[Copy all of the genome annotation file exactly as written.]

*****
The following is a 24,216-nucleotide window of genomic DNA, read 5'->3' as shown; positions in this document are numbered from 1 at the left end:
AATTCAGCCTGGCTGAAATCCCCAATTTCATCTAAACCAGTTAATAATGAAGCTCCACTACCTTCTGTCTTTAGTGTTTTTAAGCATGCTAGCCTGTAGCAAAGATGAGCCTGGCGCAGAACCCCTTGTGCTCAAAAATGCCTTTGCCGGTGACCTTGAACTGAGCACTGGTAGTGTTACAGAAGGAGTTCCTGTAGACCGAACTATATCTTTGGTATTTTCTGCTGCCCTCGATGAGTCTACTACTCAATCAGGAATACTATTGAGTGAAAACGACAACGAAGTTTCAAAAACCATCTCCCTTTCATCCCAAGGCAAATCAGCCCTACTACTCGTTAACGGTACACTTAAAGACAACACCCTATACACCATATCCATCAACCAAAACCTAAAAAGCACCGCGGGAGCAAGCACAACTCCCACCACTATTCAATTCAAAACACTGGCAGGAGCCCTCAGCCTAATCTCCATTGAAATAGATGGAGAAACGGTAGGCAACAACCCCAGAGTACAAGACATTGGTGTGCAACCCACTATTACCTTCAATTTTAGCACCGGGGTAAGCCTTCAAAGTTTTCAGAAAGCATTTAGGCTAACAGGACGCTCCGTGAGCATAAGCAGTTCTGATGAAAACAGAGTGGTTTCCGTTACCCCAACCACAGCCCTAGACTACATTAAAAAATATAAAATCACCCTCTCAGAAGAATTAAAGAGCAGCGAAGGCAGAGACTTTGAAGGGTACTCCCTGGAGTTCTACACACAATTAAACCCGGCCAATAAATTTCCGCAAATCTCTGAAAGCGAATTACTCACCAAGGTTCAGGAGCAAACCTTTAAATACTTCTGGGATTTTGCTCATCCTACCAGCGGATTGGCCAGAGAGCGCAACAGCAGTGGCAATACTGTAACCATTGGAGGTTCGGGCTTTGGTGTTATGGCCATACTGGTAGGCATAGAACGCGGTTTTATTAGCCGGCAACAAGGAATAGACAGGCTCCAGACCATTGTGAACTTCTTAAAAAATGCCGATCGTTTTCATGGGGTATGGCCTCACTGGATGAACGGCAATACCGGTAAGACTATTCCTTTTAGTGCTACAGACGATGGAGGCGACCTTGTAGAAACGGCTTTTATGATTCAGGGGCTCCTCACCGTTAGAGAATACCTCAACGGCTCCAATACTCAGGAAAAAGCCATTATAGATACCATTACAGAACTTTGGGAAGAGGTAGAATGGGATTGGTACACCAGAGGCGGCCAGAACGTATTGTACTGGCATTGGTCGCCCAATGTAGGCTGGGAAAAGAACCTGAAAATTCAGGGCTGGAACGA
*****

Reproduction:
The following is a 24,216-nucleotide window of genomic DNA, read 5'->3' as shown; positions in this document are numbered from 1 at the left end:
AATTCAGCCTGGCTGAAATCCCCAATTTCATCTAAACCAGTTAATAATGAAGCTCCACTACCTTCTGTCTTTAGTGTTTTTAAGCATGCTAGCCTGTAGCAAAGATGAGCCTGGCGCAGAACCCCTTGTGCTCAAAAATGCCTTTGCCGGTGACCTTGAACTGAGCACTGGTAGTGTTACAGAAGGAGTTCCTGTAGACCGAACTATATCTTTGGTATTTTCTGCTGCCCTCGATGAGTCTACTACTCAATCAGGAATACTATTGAGTGAAAACGACAACGAAGTTTCAAAAACCATCTCCCTTTCATCCCAAGGCAAATCAGCCCTACTACTCGTTAACGGTACACTTAAAGACAACACCCTATACACCATATCCATCAACCAAAACCTAAAAAGCACCGCGGGAGCAAGCACAACTCCCACCACTATTCAATTCAAAACACTGGCAGGAGCCCTCAGCCTAATCTCCATTGAAATAGATGGAGAAACGGTAGGCAACAACCCCAGAGTACAAGACATTGGTGTGCAACCCACTATTACCTTCAATTTTAGCACCGGGGTAAGCCTTCAAAGTTTTCAGAAAGCATTTAGGCTAACAGGACGCTCCGTGAGCATAAGCAGTTCTGATGAAAACAGAGTGGTTTCCGTTACCCCAACCACAGCCCTAGACTACATTAAAAAATATAAAATCACCCTCTCAGAAGAATTAAAGAGCAGCGAAGGCAGAGACTTTGAAGGGTACTCCCTGGAGTTCTACACACAATTAAACCCGGCCAATAAATTTCCGCAAATCTCTGAAAGCGAATTACTCACCAAGGTTCAGGAGCAAACCTTTAAATACTTCTGGGATTTTGCTCATCCTACCAGCGGATTGGCCAGAGAGCGCAACAGCAGTGGCAATACTGTAACCATTGGAGGTTCGGGCTTTGGTGTTATGGCCATACTGGTAGGCATAGAACGCGGTTTTATTAGCCGGCAACAAGGAATAGACAGGCTCCAGACCATTGTGAACTTCTTAAAAAATGCCGATCGTTTTCATGGGGTATGGCCTCACTGGATGAACGGCAATACCGGTAAGACTATTCCTTTTAGTGCTACAGACGATGGAGGCGACCTTGTAGAAACGGCTTTTATGATTCAGGGGCTCCTCACCGTTAGAGAATACCTCAACGGCTCCAATACTCAGGAAAAAGCCATTATAGATACCATTACAGAACTTTGGGAAGAGGTAGAATGGGATTGGTACACCAGAGGCGGCCAGAACGTATTGTACTGGCATTGGTCGCCCAATGTAGGCTGGGAAAAGAACCTGAAAATTCAGGGCTGGAACGA